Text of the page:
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April 18, 2013

Vaughn’s scouting years balance life with autism

DUNCAN — By Derrick Miller

The Duncan Banner

Taylor Vaughn found the inspiration to earn his Eagle Scout rank, while fulfilling his love for animals.

Vaughn’s point of order, where he will officially become an Eagle Scout in Troop 4434, is set for 2 p.m. Saturday at the First Presbyterian Church. For his Eagle Scout project, he constructed awnings for the outdoor dog areas.

“It was a very hot summer,” Vaughn said. “We started in May and finished in July. We spent about five hours a day.

“There were not big awnings out there, just small wooden ones.”

To earn the highest ranking, scouts have to earn at least 21 merit badges, demonstrate Scout Spirit through the Boy Scout Oath and Law, and complete an in-depth project. The in-depth project is something the scout coordinates and works to complete with help from his fellow scouts and scout masters. Vaughn holds 33 badges and spent more than 200 hours on his project.

Vaughn, who is a junior at the Duncan High School, joined the Cub Scouts when he was in first grade and became a Boy Scout in sixth grade. As someone living with Asperger’s Syndrome, a form of autism, Vaughn’s parents (Scott and Marcia Vaughn) encouraged him to join the scouts to help him develop socially. April is Autism Awareness Month.

“He worked,” Marcia Vaughn said. “Completing something like this is challenging enough. But for someone with Asperger’s, you can imagine how challenging it can be.”

But Taylor Vaughn was excited to earn his Eagle Scout ranking, something only about 4 percent of scouts actually earn.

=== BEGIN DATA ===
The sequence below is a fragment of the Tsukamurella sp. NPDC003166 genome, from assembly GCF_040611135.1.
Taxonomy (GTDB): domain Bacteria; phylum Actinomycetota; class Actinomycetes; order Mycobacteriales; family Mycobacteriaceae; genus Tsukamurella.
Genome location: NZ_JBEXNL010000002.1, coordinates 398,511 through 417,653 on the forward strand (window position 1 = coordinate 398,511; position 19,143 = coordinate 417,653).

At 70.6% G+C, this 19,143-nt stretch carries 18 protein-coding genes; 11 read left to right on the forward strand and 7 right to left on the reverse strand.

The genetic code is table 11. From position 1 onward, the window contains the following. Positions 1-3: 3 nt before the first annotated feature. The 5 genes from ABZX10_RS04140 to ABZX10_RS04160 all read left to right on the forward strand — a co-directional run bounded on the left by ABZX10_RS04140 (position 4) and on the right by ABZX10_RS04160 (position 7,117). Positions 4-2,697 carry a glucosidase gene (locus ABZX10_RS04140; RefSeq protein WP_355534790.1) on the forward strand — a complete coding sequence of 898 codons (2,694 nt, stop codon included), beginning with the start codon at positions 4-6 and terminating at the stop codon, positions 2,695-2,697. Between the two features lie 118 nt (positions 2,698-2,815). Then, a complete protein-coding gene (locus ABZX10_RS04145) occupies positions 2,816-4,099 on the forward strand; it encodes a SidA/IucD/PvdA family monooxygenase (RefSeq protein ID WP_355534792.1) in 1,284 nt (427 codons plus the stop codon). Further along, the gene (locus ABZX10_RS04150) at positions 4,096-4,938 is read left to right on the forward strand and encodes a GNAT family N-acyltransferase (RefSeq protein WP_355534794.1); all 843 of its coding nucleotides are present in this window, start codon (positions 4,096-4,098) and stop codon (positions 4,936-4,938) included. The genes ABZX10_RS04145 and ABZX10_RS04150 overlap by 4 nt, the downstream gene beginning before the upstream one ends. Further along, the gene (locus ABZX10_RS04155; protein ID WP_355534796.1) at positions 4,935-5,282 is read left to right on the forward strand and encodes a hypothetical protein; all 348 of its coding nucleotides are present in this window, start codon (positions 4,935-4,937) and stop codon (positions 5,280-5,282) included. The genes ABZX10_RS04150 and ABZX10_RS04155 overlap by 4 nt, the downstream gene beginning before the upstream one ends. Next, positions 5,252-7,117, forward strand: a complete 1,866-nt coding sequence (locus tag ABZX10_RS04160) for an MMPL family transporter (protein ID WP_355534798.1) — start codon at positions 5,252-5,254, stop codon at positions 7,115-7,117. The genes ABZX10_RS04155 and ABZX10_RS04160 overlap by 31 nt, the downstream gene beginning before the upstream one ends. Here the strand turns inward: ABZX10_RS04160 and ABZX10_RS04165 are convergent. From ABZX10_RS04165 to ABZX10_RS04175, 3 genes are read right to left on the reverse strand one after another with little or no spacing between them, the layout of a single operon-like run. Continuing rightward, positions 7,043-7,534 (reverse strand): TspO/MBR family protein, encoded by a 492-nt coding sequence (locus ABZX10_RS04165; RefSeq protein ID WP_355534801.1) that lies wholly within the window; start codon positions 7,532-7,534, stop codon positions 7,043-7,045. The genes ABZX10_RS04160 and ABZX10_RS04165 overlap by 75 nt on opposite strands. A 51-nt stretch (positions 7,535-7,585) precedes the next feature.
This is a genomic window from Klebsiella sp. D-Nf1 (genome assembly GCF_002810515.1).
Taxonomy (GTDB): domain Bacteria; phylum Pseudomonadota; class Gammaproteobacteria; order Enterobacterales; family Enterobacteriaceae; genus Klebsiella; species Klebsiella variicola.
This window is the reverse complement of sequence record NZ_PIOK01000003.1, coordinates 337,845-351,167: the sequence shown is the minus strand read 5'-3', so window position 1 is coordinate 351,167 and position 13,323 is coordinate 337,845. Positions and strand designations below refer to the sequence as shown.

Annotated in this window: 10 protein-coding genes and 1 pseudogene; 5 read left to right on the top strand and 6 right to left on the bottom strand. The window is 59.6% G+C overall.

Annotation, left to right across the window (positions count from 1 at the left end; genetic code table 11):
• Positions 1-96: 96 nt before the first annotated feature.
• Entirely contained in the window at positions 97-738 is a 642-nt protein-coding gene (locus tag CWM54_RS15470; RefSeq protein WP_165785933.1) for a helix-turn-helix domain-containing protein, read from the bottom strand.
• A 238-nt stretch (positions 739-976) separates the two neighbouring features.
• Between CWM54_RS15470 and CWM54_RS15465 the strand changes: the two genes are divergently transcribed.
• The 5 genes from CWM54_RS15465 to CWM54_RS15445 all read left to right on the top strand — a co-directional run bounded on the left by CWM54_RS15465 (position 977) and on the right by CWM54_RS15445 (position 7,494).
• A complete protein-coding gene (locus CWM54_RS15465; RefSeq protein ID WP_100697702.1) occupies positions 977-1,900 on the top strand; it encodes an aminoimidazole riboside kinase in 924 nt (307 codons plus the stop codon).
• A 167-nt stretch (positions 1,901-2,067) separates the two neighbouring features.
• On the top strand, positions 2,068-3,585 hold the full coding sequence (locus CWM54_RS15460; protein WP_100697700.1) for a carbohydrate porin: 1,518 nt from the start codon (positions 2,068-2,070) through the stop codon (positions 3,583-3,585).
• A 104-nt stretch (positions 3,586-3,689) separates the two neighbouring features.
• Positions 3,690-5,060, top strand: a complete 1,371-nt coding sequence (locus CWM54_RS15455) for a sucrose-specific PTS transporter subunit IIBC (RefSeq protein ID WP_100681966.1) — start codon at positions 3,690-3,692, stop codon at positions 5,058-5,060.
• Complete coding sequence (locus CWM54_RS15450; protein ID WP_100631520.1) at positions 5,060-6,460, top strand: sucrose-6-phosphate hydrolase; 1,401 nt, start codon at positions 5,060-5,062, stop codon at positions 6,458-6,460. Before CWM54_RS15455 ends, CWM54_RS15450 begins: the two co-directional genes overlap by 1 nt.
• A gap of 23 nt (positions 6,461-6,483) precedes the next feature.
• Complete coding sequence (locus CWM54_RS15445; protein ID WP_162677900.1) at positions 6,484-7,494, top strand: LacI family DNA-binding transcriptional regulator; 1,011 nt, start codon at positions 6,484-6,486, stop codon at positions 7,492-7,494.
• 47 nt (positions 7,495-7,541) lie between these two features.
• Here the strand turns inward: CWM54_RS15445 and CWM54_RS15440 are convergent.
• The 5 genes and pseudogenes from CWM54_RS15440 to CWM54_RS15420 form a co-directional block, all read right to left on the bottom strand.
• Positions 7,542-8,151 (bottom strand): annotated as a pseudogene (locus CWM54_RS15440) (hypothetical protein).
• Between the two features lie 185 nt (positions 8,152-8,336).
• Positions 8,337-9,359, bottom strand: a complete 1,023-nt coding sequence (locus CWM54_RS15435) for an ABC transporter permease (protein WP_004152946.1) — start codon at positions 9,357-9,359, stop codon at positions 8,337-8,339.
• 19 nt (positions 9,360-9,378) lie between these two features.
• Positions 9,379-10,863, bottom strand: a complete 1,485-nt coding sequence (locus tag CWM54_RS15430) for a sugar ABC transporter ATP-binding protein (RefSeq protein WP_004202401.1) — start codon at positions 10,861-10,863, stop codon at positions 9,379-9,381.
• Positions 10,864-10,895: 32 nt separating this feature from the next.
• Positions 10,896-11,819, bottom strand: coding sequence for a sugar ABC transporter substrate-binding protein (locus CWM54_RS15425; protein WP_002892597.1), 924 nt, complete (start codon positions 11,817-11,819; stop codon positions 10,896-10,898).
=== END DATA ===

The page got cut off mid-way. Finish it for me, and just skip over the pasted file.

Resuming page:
He completed his merit badges, including four or five that were required. When it came to figuring out what his Eagle Scout project would be, Vaughn didn’t look any further than the Stephens County Humane Society.

Vaughn said his love for animals led him to choose a project that would benefit them.

“I thought giving dogs more shelter would really be the best thing,” he said.

During the summer, he spent 11 Saturdays working to construct the awnings. He said the project came together gradually.

“Piece by piece, it all came together,” Vaughn said.

Nicole Baldwin, director for the Stephens County Humane Society, said the project was something all the non-profit organization’s dogs can reap the benefits from. Baldwin said the awning provides shelter from the sun and from rain whenever the dogs are outside.

Small swimming pools will be put under the awning in each pen to provide extra protection from the heat during the summer.

Baldwin said the Humane Society, which works off donations, has five employees. The additional help has alleviated some of the stress off the Humane Society employees.

“When we have people who help do things like this, it’s a relief of burden,” Baldwin said.

The Humane Society has 38 dogs and usually remains full throughout the year. Vaughn said he’s helped at the Humane Society a few times to earn a community spirit merit badge, and his troop has helped with the Humane Society’s Bark in the Park event.

He said he’s ready for his ceremony, which will add him to the elite group of Eagle Scouts. He said there’s been a lot of work, but he’s excited for the hard work to pay off.

“It’s been a long process,” Vaughn said.

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